Residential Magazine

Originations outlook is rosy despite a pandemic-driven slump

By Mike Fratantoni

It seems like just yesterday that the U.S. economy was enjoying record-low unemployment, rising wage growth and upbeat consumers comfortable with their spending habits. With steady interest rates averaging less than 4%, the mortgage industry also was celebrating early this year, and purchase and refinance applications were consistently outpacing levels from a year earlier. 

The vibrant economy — and our sense of normalcy — came crashing down thanks to one of the worst pandemics in a century. Within weeks, COVID-19 was in every state despite the nation’s collaborative efforts to essentially shut down the economy and stay home for weeks on end. 

These extraordinary attempts to slow the coronavirus have come at a detrimental cost to the economy. Some unprecedented relief measures have occurred in response. Trillion-dollar stimulus bills were passed by Congress. The Federal Reserve made several moves, including cutting benchmark interest rates to near zero. Furthermore, the Federal Housing Finance Agency and Ginnie Mae launched nationwide forbearance programs for federally backed mortgages, or roughly 60% of the U.S. mortgage market. 

The pandemic is inflicting considerable pain on the health and finances of households and businesses. Unemployment has skyrocketed, economic growth has plummeted, and without an effective treatment or vaccine, it is likely that COVID-19 will continue to weigh on the economy. 

For households looking to reduce their monthly mortgage payments, one silver lining has emerged: record-low mortgage rates. Refinance activity through the first five months of this year has soared, even compared to last year’s solid activity. As of this past May, the Mortgage Bankers Association (MBA) called for refinance originations in 2020 to rise 32% year over year to $1.19 trillion.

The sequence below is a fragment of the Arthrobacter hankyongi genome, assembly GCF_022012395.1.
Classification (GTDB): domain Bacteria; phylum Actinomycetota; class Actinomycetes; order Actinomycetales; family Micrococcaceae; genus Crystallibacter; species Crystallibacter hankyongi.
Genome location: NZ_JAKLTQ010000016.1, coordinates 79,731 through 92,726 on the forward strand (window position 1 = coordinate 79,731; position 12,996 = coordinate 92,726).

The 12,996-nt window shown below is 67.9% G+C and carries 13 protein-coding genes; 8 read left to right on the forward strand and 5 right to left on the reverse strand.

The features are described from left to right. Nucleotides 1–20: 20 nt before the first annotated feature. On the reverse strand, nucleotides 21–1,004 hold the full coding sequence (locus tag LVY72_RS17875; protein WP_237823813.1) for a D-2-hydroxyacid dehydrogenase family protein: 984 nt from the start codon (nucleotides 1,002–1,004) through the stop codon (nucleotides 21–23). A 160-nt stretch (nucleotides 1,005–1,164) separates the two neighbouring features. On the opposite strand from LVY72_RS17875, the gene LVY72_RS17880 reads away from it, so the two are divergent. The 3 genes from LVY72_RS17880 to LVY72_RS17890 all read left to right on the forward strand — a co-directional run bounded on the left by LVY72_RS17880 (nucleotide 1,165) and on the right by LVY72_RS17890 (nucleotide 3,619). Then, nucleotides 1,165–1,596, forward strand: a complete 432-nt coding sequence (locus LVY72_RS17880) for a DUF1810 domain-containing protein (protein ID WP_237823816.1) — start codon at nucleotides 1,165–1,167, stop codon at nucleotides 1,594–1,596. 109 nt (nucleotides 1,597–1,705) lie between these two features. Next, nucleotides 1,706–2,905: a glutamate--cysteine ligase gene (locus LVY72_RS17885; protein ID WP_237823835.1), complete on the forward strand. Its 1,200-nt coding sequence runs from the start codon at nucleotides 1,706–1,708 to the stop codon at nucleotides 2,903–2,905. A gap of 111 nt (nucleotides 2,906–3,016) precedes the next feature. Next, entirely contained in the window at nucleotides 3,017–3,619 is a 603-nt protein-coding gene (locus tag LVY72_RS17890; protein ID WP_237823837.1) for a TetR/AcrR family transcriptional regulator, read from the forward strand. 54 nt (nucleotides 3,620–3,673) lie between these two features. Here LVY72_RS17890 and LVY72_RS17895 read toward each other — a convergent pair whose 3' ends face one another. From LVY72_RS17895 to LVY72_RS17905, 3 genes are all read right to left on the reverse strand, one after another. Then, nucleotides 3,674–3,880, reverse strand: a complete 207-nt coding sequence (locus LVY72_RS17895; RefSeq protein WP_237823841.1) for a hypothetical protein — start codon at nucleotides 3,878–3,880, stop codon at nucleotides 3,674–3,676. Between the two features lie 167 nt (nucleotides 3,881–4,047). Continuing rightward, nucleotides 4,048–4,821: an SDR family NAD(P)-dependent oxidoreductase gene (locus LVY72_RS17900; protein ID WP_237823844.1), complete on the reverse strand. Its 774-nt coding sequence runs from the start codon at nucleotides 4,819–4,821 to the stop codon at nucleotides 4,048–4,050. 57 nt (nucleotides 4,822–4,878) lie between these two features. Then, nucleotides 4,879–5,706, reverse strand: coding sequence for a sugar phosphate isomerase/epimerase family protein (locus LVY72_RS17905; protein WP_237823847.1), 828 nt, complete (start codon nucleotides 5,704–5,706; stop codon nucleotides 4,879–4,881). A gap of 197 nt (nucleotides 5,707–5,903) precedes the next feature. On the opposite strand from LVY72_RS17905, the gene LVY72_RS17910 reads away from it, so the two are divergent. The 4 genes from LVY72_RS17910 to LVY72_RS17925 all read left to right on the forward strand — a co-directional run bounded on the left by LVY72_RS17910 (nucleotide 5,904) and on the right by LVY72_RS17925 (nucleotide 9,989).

Across the purchase market, record-low rates are keeping housing affordability in check even as meager supply levels place upward pressure on home prices. Buying a home, however, is a big decision that often reflects strong confidence about a household’s job prospects and finances. The economic and labor-market fallout from COVID-19 has thrown a wrench into these plans. 

The good news is that after a sizable drop in April 2020, purchase activity gradually improved as states reopened and homebuyers ventured out. Any meaningful return to the pre-pandemic home-sales pace will depend on containing the virus and reducing the sky-high unemployment rate. For now, MBA is forecasting that purchase originations will come in slightly below last year’s volume of $1.27 trillion.

MBA’s most recent forecast for total originations in 2020 is $2.44 trillion, which would be the best year since 2006 ($2.73 trillion). One impediment to even rosier expectations is that, unsurprisingly, credit availability has tightened considerably. Many lenders are dropping low credit-score and high-leverage programs, as well as jumbo loans, non-QM products and cash-out refinances. Credit supply should stabilize in the coming months, but lenders are certainly adapting to a cloudy economic outlook. 

It also is clear that the pandemic is impacting current homeowners. The national delinquency rate in first-quarter 2020 jumped annually by 59 basis points to 4.36%. Although that rate is still low, it’s important to remember that most of the first quarter was pre-pandemic. 

Early this past May, an MBA survey revealed that the share of loans in forbearance was 8.16%, or roughly 4.1 million homeowners. It is inevitable, as signs of economic distress continued into the second quarter, that mortgage delinquencies will increase. 

This is a rapidly evolving situation with new developments occurring daily. In fact, by the time you read this, the outlook might be much brighter. Expect that the combination of $1,200 stimulus checks, enhanced unemployment insurance benefits, and other supports for households and businesses will soften the blow from this abrupt economic downturn. The mortgage industry will continue to play an important role in the recovery by helping borrowers affected by the pandemic, and by offering purchase and refinance mortgages at historically low interest rates.  


  • Mike Fratantoni

    Mike Fratantoni is chief economist and senior vice president of research and industry technology at the Mortgage Bankers Association (MBA). He is responsible for overseeing MBA’s industry surveys, benchmarking studies, economic and mortgage origination forecasts, industry-technology efforts, and policy-development research for the single-family and commercial/multifamily markets. Prior to joining MBA, Fratantoni worked in risk management and senior economist roles at Washington Mutual and Fannie Mae. 

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